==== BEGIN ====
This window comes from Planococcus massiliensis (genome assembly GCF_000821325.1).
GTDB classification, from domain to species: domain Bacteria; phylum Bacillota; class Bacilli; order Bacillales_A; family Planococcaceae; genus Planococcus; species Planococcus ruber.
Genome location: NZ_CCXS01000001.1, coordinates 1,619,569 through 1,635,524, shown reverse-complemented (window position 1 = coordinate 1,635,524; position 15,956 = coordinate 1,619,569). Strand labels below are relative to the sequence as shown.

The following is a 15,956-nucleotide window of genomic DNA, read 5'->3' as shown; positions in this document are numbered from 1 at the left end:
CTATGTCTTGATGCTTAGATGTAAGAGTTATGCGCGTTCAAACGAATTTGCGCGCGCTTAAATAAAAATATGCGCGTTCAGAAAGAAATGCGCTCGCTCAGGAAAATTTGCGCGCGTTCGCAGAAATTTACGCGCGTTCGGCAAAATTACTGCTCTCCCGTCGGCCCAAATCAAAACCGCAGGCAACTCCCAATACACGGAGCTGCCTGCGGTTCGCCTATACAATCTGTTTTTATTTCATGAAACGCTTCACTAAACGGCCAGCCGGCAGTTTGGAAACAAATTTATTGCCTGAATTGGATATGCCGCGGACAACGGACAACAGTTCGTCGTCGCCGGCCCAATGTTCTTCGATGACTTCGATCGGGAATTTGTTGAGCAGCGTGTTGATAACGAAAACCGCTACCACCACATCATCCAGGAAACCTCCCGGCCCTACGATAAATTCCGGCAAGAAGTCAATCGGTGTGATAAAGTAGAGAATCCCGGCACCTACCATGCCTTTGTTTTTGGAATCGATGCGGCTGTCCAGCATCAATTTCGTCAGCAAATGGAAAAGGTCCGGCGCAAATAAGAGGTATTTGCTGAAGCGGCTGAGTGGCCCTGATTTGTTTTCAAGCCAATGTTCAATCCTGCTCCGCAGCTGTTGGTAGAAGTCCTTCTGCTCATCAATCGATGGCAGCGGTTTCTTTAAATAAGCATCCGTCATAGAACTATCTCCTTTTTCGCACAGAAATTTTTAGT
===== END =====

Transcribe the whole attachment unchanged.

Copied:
This window comes from Planococcus massiliensis (genome assembly GCF_000821325.1).
GTDB classification, from domain to species: domain Bacteria; phylum Bacillota; class Bacilli; order Bacillales_A; family Planococcaceae; genus Planococcus; species Planococcus ruber.
Genome location: NZ_CCXS01000001.1, coordinates 1,619,569 through 1,635,524, shown reverse-complemented (window position 1 = coordinate 1,635,524; position 15,956 = coordinate 1,619,569). Strand labels below are relative to the sequence as shown.

The following is a 15,956-nucleotide window of genomic DNA, read 5'->3' as shown; positions in this document are numbered from 1 at the left end:
CTATGTCTTGATGCTTAGATGTAAGAGTTATGCGCGTTCAAACGAATTTGCGCGCGCTTAAATAAAAATATGCGCGTTCAGAAAGAAATGCGCTCGCTCAGGAAAATTTGCGCGCGTTCGCAGAAATTTACGCGCGTTCGGCAAAATTACTGCTCTCCCGTCGGCCCAAATCAAAACCGCAGGCAACTCCCAATACACGGAGCTGCCTGCGGTTCGCCTATACAATCTGTTTTTATTTCATGAAACGCTTCACTAAACGGCCAGCCGGCAGTTTGGAAACAAATTTATTGCCTGAATTGGATATGCCGCGGACAACGGACAACAGTTCGTCGTCGCCGGCCCAATGTTCTTCGATGACTTCGATCGGGAATTTGTTGAGCAGCGTGTTGATAACGAAAACCGCTACCACCACATCATCCAGGAAACCTCCCGGCCCTACGATAAATTCCGGCAAGAAGTCAATCGGTGTGATAAAGTAGAGAATCCCGGCACCTACCATGCCTTTGTTTTTGGAATCGATGCGGCTGTCCAGCATCAATTTCGTCAGCAAATGGAAAAGGTCCGGCGCAAATAAGAGGTATTTGCTGAAGCGGCTGAGTGGCCCTGATTTGTTTTCAAGCCAATGTTCAATCCTGCTCCGCAGCTGTTGGTAGAAGTCCTTCTGCTCATCAATCGATGGCAGCGGTTTCTTTAAATAAGCATCCGTCATAGAACTATCTCCTTTTTCGCACAGAAATTTTTAGT